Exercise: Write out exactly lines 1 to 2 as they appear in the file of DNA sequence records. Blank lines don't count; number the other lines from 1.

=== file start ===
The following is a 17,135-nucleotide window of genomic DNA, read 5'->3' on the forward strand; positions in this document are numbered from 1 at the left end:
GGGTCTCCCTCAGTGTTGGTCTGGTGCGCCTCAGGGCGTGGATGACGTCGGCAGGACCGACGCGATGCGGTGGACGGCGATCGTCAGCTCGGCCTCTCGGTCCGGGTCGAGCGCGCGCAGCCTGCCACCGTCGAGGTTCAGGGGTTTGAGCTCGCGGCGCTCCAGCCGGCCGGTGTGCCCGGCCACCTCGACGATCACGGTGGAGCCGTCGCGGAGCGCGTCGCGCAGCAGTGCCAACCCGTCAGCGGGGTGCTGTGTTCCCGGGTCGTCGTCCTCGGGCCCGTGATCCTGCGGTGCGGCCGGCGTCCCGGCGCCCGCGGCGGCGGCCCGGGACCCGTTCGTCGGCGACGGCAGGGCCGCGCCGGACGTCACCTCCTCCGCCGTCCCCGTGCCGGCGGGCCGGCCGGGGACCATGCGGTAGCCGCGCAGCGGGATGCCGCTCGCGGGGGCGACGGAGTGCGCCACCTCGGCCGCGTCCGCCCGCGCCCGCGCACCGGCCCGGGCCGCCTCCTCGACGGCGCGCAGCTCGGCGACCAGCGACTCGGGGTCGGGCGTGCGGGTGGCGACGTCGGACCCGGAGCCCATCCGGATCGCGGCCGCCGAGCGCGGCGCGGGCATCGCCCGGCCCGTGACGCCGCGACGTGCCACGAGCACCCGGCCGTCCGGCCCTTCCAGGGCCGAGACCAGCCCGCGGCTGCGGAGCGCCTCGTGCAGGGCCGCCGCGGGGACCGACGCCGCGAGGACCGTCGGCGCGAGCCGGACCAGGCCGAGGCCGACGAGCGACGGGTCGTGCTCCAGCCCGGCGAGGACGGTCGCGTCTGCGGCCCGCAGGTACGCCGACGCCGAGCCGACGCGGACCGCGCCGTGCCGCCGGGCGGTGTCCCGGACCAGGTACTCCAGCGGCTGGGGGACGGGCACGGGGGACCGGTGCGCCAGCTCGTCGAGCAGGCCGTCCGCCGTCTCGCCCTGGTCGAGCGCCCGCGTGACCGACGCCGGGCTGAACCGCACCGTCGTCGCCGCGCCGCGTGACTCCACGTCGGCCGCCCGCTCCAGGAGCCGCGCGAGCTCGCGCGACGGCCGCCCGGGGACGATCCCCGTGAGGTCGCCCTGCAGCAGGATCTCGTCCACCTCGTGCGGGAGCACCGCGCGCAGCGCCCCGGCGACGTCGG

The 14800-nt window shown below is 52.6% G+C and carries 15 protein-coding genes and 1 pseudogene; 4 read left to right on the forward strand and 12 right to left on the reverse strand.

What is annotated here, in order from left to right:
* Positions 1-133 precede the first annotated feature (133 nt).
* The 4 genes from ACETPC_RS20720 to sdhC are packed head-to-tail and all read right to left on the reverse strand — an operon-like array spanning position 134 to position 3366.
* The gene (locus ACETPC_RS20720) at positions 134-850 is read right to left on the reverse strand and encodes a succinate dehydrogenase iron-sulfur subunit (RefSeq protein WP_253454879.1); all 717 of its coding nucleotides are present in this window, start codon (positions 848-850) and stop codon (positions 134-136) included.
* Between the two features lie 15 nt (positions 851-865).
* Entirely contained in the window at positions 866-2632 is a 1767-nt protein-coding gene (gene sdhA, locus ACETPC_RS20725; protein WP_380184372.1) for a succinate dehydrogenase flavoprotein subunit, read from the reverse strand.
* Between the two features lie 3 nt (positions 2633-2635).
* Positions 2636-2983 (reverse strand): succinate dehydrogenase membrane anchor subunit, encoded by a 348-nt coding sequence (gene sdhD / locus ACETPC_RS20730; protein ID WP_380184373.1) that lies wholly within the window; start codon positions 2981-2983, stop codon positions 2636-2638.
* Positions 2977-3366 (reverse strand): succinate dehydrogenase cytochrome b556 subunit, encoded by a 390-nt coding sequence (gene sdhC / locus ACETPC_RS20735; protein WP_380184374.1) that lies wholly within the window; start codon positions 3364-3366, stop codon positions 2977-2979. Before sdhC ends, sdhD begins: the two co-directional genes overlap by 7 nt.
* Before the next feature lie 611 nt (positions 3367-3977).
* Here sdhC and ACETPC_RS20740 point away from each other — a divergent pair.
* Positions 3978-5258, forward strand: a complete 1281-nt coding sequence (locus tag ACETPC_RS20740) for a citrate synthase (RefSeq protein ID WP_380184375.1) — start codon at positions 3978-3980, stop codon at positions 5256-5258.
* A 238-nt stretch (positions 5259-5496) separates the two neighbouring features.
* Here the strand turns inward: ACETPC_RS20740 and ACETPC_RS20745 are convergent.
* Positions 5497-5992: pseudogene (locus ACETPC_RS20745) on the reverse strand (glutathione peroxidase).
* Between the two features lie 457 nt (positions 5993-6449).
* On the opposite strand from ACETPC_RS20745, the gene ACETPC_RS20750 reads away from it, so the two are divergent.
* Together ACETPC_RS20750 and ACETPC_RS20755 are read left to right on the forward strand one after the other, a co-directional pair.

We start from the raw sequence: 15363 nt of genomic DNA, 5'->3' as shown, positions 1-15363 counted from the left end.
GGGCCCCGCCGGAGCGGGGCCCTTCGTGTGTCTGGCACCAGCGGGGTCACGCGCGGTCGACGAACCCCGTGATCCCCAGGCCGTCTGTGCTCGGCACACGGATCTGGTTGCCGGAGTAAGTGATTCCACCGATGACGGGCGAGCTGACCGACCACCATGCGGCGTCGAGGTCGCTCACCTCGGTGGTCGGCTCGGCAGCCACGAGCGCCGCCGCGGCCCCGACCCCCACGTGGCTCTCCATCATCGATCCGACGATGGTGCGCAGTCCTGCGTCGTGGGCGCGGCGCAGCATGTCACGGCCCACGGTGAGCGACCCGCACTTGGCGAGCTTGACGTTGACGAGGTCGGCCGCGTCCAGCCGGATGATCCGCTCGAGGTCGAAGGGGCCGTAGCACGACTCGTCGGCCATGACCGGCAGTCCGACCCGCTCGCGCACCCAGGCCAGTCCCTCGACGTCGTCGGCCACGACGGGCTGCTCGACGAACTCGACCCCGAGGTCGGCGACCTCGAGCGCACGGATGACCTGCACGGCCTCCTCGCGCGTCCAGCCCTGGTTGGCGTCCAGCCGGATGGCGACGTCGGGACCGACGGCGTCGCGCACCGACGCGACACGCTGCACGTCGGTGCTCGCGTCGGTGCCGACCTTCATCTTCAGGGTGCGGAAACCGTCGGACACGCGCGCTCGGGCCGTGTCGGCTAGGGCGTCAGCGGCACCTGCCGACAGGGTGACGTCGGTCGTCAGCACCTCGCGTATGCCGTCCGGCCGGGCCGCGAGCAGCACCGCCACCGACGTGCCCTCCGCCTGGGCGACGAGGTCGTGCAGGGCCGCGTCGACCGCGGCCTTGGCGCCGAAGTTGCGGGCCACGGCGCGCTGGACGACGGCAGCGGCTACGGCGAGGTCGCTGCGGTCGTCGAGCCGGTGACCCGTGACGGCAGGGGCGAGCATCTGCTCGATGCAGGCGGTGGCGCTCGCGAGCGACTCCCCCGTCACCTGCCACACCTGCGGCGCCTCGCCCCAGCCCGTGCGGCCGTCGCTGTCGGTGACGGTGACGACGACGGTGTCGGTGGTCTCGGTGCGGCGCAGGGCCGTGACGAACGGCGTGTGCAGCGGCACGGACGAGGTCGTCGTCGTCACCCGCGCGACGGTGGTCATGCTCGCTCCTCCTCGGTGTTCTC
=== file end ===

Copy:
The following is a 17,135-nucleotide window of genomic DNA, read 5'->3' on the forward strand; positions in this document are numbered from 1 at the left end:
GGGTCTCCCTCAGTGTTGGTCTGGTGCGCCTCAGGGCGTGGATGACGTCGGCAGGACCGACGCGATGCGGTGGACGGCGATCGTCAGCTCGGCCTCTCGGTCCGGGTCGAGCGCGCGCAGCCTGCCACCGTCGAGGTTCAGGGGTTTGAGCTCGCGGCGCTCCAGCCGGCCGGTGTGCCCGGCCACCTCGACGATCACGGTGGAGCCGTCGCGGAGCGCGTCGCGCAGCAGTGCCAACCCGTCAGCGGGGTGCTGTGTTCCCGGGTCGTCGTCCTCGGGCCCGTGATCCTGCGGTGCGGCCGGCGTCCCGGCGCCCGCGGCGGCGGCCCGGGACCCGTTCGTCGGCGACGGCAGGGCCGCGCCGGACGTCACCTCCTCCGCCGTCCCCGTGCCGGCGGGCCGGCCGGGGACCATGCGGTAGCCGCGCAGCGGGATGCCGCTCGCGGGGGCGACGGAGTGCGCCACCTCGGCCGCGTCCGCCCGCGCCCGCGCACCGGCCCGGGCCGCCTCCTCGACGGCGCGCAGCTCGGCGACCAGCGACTCGGGGTCGGGCGTGCGGGTGGCGACGTCGGACCCGGAGCCCATCCGGATCGCGGCCGCCGAGCGCGGCGCGGGCATCGCCCGGCCCGTGACGCCGCGACGTGCCACGAGCACCCGGCCGTCCGGCCCTTCCAGGGCCGAGACCAGCCCGCGGCTGCGGAGCGCCTCGTGCAGGGCCGCCGCGGGGACCGACGCCGCGAGGACCGTCGGCGCGAGCCGGACCAGGCCGAGGCCGACGAGCGACGGGTCGTGCTCCAGCCCGGCGAGGACGGTCGCGTCTGCGGCCCGCAGGTACGCCGACGCCGAGCCGACGCGGACCGCGCCGTGCCGCCGGGCGGTGTCCCGGACCAGGTACTCCAGCGGCTGGGGGACGGGCACGGGGGACCGGTGCGCCAGCTCGTCGAGCAGGCCGTCCGCCGTCTCGCCCTGGTCGAGCGCCCGCGTGACCGACGCCGGGCTGAACCGCACCGTCGTCGCCGCGCCGCGTGACTCCACGTCGGCCGCCCGCTCCAGGAGCCGCGCGAGCTCGCGCGACGGCCGCCCGGGGACGATCCCCGTGAGGTCGCCCTGCAGCAGGATCTCGTCCACCTCGTGCGGGAGCACCGCGCGCAGCGCCCCGGCGACGTCGG